I check the effects of adjustable parameters k0, na and on roughened images. The quantitative analysis of the effects on the filter spectrum is provided in appendix A.
When comparing the effects of k0 and na, I set to make sure the filters have the same zero-frequency response. Figure 3 shows the Bay Area map created with different k0. As k0 increases, more low-frequency components were removed and the detailed structure turns out to be the main focus of the map. This indicates the cut-off frequency increases as k0 increases. In other words, k0 governs the cut-off frequency. When k0 remains the same, filters with different na can create very similar results if the zero-frequency response is the same by adjusting , as shown in the middle and bottom plots in Figure 4. As expected, controls the zero-frequency response. The larger leads to higher contrast, as shown in the top and middle plots in Figure 4.
Among the three adjustable parameters, na is the least important one because the long filter can be replaced with a short one by adjusting .k0 controls the cut-off frequency and controls the zero-frequency response. It is hard to tell which one is more important if I use only this information. From the quantitative analysis, I know k0 affects zero-frequency response significantly, but does not have such an influence on cut-off frequency. So k0 is the most important parameter.
For the enhanced helix low-cut filter, it is very reasonable to choose parameter k0 first, then and na.
When roughening the image with the helix low-cut filter, the key point is to choose the cut-off frequency f0 or the adjustable parameter k0. My suggestion is that if the lowest frequency component to be preserved is fL, k0 should be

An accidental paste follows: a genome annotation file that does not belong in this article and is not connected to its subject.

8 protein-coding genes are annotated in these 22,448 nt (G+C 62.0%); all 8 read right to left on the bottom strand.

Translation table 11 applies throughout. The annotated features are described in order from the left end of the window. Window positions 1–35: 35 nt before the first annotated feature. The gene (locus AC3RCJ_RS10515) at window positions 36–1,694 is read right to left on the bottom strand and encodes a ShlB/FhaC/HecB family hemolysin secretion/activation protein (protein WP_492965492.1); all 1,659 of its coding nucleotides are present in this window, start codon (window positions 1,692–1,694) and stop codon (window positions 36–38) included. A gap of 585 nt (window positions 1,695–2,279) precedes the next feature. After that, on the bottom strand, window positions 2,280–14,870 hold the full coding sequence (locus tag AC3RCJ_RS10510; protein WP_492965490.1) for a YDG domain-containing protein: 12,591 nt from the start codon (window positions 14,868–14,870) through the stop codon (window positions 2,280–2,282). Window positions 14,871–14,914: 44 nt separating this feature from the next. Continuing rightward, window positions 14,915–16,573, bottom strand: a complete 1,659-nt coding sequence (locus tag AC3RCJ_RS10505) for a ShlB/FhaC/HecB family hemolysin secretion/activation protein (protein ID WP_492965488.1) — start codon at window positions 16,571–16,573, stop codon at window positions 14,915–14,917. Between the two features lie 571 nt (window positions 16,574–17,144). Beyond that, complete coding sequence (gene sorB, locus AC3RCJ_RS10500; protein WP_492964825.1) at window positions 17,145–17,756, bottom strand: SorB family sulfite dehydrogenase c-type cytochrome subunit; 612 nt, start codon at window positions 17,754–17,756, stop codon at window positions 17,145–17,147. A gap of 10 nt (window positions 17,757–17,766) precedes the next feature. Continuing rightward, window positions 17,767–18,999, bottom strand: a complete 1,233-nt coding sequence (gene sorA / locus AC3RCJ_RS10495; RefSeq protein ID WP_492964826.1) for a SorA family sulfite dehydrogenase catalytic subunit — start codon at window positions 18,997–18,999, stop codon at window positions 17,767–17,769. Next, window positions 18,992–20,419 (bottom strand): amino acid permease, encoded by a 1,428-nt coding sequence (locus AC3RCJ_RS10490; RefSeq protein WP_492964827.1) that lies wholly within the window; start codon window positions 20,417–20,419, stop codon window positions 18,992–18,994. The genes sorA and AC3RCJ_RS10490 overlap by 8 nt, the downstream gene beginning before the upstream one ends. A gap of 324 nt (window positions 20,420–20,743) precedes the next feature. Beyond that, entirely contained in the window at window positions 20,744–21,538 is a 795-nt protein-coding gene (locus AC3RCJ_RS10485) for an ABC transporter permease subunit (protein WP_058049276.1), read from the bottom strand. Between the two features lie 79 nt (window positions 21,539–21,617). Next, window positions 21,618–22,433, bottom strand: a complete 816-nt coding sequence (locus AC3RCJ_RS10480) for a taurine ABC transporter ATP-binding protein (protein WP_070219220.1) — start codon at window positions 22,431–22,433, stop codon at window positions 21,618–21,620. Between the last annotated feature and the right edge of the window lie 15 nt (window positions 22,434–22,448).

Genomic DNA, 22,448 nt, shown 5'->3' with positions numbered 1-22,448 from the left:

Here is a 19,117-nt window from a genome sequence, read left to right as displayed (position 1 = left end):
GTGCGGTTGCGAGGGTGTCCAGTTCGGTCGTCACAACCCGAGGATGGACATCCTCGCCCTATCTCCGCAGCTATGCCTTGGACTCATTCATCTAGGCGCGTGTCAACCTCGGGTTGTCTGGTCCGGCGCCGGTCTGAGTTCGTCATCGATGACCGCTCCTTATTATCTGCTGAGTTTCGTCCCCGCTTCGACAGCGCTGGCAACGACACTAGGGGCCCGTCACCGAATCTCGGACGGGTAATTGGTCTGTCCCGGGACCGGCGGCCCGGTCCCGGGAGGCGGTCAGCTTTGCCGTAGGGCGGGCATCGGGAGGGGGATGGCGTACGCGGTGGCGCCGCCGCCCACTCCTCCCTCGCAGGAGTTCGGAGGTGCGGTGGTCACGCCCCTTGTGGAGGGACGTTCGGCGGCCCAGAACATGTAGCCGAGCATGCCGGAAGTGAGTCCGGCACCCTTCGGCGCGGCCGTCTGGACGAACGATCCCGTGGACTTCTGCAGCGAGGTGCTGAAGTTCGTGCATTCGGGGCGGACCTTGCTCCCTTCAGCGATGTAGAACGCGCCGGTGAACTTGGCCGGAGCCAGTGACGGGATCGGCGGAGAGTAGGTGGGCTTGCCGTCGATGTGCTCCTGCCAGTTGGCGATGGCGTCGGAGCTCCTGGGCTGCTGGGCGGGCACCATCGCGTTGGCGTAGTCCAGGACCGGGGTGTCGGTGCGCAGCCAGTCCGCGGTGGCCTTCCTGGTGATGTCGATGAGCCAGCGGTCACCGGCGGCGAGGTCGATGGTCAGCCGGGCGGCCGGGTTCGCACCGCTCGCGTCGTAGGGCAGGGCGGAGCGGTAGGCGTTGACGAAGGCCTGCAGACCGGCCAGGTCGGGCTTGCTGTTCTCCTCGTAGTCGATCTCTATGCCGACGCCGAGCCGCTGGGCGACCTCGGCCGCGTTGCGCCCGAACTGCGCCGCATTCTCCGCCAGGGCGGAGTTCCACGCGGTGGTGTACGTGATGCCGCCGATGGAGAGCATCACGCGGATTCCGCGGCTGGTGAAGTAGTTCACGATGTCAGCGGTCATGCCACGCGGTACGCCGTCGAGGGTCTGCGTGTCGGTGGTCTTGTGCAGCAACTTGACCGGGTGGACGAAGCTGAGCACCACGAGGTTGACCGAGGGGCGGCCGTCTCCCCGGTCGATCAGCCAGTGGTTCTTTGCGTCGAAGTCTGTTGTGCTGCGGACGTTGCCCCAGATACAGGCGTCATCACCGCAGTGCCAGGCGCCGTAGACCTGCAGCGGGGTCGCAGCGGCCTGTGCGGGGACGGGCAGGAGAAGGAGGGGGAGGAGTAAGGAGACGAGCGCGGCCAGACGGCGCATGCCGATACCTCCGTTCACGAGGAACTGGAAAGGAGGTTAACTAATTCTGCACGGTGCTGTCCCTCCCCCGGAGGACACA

Since the short filter is made equivalent to the long filter by adjusting , I suggest the use of based on the balance of computation costs and symmetric features.
With k0 and na determined, I can find according to Equation (13)
Figure 5 consists of three maps of the Bay Area. The top portion is a topographic map of the Bay Area. The bottom plot is the preferred result. From one slice of the Bay Area topographic map, I know one main low frequency component is about 0.4. So I chose k0 = 0.3 to remove the lower frequency. I chose na = 16. In order to obtain the highest contrast, I chose . The middle one is the reference plot with k0 = 0.1, na =16 and . I notice that the bottom plot removes more low frequency components than the middle one and has clearer details, as predicted by the theory.
Figure 6 consists of a normal mammogram and the roughened images. The main low frequency component of the mammogram slice is about 0.3, so I choose k0 = 0.2 in the right plot as the preferred result, and use k0 = 0.1 in the middle as reference. I use to achieve the highest contrast.